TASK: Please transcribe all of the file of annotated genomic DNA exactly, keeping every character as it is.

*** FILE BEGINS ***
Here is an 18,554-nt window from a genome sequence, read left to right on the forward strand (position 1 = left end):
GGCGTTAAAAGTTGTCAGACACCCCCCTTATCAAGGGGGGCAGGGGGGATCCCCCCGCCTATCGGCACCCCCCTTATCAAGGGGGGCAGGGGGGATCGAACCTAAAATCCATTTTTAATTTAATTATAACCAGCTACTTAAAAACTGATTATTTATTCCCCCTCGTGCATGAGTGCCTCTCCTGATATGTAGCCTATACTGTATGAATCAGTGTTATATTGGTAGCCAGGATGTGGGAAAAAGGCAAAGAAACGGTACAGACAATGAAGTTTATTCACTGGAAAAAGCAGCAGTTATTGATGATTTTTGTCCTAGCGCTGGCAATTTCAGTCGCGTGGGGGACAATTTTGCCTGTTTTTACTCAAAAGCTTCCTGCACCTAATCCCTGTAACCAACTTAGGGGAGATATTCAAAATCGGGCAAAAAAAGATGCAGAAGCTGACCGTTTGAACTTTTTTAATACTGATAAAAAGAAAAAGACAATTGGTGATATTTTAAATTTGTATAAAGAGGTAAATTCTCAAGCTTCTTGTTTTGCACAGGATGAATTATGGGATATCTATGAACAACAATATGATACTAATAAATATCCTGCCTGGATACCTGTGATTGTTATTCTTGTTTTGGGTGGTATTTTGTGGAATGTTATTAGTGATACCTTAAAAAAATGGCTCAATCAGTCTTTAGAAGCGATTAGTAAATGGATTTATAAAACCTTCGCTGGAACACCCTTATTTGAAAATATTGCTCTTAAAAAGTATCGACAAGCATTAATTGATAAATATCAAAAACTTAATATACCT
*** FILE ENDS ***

Here is an 18,554-nt window from a genome sequence, read left to right on the forward strand (position 1 = left end):
GGCGTTAAAAGTTGTCAGACACCCCCCTTATCAAGGGGGGCAGGGGGGATCCCCCCGCCTATCGGCACCCCCCTTATCAAGGGGGGCAGGGGGGATCGAACCTAAAATCCATTTTTAATTTAATTATAACCAGCTACTTAAAAACTGATTATTTATTCCCCCTCGTGCATGAGTGCCTCTCCTGATATGTAGCCTATACTGTATGAATCAGTGTTATATTGGTAGCCAGGATGTGGGAAAAAGGCAAAGAAACGGTACAGACAATGAAGTTTATTCACTGGAAAAAGCAGCAGTTATTGATGATTTTTGTCCTAGCGCTGGCAATTTCAGTCGCGTGGGGGACAATTTTGCCTGTTTTTACTCAAAAGCTTCCTGCACCTAATCCCTGTAACCAACTTAGGGGAGATATTCAAAATCGGGCAAAAAAAGATGCAGAAGCTGACCGTTTGAACTTTTTTAATACTGATAAAAAGAAAAAGACAATTGGTGATATTTTAAATTTGTATAAAGAGGTAAATTCTCAAGCTTCTTGTTTTGCACAGGATGAATTATGGGATATCTATGAACAACAATATGATACTAATAAATATCCTGCCTGGATACCTGTGATTGTTATTCTTGTTTTGGGTGGTATTTTGTGGAATGTTATTAGTGATACCTTAAAAAAATGGCTCAATCAGTCTTTAGAAGCGATTAGTAAATGGATTTATAAAACCTTCGCTGGAACACCCTTATTTGAAAATATTGCTCTTAAAAAGTATCGACAAGCATTAATTGATAAATATCAAAAACTTAATATACCT